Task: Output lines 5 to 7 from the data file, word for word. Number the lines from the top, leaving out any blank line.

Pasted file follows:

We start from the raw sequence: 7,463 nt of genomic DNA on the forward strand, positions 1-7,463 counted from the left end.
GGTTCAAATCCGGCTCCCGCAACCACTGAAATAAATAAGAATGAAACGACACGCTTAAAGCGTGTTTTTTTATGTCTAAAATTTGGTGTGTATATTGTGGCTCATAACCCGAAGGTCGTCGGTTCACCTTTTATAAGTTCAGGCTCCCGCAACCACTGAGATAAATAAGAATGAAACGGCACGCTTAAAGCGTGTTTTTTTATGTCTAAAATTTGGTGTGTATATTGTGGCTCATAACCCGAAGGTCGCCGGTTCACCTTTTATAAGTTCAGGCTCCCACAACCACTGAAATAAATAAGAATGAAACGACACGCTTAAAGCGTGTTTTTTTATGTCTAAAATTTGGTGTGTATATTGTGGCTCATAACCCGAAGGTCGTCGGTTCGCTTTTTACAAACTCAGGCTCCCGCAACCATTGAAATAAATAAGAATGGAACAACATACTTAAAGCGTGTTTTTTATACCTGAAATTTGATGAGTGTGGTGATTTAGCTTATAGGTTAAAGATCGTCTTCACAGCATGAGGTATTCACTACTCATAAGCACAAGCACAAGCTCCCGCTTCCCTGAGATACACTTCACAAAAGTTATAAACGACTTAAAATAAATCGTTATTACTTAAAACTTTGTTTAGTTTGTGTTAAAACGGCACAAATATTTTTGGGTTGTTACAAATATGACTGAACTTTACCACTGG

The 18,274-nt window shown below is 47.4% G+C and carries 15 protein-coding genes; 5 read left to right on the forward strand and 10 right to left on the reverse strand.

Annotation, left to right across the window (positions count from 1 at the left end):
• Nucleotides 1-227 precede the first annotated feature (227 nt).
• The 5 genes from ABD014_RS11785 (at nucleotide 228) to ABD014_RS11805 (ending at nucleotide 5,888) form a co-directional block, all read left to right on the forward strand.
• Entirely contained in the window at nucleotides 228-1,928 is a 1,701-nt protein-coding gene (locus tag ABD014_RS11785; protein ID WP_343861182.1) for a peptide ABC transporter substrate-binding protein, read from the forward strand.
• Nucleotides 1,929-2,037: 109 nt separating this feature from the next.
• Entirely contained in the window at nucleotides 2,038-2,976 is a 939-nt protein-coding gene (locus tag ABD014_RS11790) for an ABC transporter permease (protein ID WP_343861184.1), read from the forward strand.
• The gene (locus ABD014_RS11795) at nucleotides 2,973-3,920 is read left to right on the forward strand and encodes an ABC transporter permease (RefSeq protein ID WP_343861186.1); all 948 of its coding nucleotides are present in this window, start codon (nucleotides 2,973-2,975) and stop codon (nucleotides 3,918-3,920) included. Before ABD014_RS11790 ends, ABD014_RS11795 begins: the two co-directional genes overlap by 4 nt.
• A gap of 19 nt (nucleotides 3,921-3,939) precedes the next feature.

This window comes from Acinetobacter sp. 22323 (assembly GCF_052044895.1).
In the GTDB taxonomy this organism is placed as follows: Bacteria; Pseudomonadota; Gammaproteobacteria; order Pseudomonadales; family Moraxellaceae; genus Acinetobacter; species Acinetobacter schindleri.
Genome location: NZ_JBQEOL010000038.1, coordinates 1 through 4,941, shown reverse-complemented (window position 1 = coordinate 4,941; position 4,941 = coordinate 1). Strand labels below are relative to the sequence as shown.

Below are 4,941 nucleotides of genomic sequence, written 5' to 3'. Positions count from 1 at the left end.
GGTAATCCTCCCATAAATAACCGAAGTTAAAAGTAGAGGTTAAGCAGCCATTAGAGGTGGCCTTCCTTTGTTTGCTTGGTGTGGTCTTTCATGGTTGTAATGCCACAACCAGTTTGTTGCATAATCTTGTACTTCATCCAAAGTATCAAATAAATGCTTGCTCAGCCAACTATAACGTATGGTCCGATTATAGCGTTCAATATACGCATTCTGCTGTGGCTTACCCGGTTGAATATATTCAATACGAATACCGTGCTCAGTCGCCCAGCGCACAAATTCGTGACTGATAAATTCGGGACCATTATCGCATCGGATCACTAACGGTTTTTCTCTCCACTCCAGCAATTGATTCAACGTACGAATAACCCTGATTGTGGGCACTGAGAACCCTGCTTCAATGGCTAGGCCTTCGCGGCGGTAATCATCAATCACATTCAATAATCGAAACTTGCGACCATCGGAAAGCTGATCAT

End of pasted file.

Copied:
• Nucleotides 1-227 precede the first annotated feature (227 nt).
• The 5 genes from ABD014_RS11785 (at nucleotide 228) to ABD014_RS11805 (ending at nucleotide 5,888) form a co-directional block, all read left to right on the forward strand.
• Entirely contained in the window at nucleotides 228-1,928 is a 1,701-nt protein-coding gene (locus tag ABD014_RS11785; protein ID WP_343861182.1) for a peptide ABC transporter substrate-binding protein, read from the forward strand.